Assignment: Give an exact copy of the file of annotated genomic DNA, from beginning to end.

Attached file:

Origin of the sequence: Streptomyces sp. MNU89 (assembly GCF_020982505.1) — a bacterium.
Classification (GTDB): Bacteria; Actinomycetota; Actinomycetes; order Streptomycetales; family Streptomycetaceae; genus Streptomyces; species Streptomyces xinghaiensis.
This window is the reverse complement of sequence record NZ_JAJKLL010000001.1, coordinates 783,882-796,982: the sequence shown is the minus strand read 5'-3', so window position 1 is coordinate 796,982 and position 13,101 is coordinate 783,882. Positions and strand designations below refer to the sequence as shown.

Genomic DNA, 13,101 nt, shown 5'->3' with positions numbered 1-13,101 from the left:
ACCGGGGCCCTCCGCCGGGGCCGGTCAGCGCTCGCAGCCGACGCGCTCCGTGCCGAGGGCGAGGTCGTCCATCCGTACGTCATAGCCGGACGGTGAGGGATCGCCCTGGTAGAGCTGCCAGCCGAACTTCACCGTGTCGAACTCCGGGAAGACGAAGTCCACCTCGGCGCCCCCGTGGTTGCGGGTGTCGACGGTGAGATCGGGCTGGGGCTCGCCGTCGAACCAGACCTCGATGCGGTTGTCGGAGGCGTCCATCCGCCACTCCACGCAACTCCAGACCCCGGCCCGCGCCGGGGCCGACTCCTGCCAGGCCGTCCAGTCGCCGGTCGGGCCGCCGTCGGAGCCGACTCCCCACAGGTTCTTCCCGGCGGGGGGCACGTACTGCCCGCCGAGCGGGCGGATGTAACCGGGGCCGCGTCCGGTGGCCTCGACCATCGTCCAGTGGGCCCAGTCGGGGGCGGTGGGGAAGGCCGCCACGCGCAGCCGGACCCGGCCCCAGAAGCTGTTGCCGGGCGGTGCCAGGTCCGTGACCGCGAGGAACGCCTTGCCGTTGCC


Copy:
Origin of the sequence: Streptomyces sp. MNU89 (assembly GCF_020982505.1) — a bacterium.
Classification (GTDB): Bacteria; Actinomycetota; Actinomycetes; order Streptomycetales; family Streptomycetaceae; genus Streptomyces; species Streptomyces xinghaiensis.
This window is the reverse complement of sequence record NZ_JAJKLL010000001.1, coordinates 783,882-796,982: the sequence shown is the minus strand read 5'-3', so window position 1 is coordinate 796,982 and position 13,101 is coordinate 783,882. Positions and strand designations below refer to the sequence as shown.

Genomic DNA, 13,101 nt, shown 5'->3' with positions numbered 1-13,101 from the left:
ACCGGGGCCCTCCGCCGGGGCCGGTCAGCGCTCGCAGCCGACGCGCTCCGTGCCGAGGGCGAGGTCGTCCATCCGTACGTCATAGCCGGACGGTGAGGGATCGCCCTGGTAGAGCTGCCAGCCGAACTTCACCGTGTCGAACTCCGGGAAGACGAAGTCCACCTCGGCGCCCCCGTGGTTGCGGGTGTCGACGGTGAGATCGGGCTGGGGCTCGCCGTCGAACCAGACCTCGATGCGGTTGTCGGAGGCGTCCATCCGCCACTCCACGCAACTCCAGACCCCGGCCCGCGCCGGGGCCGACTCCTGCCAGGCCGTCCAGTCGCCGGTCGGGCCGCCGTCGGAGCCGACTCCCCACAGGTTCTTCCCGGCGGGGGGCACGTACTGCCCGCCGAGCGGGCGGATGTAACCGGGGCCGCGTCCGGTGGCCTCGACCATCGTCCAGTGGGCCCAGTCGGGGGCGGTGGGGAAGGCCGCCACGCGCAGCCGGACCCGGCCCCAGAAGCTGTTGCCGGGCGGTGCCAGGTCCGTGACCGCGAGGAACGCCTTGCCGTTGCC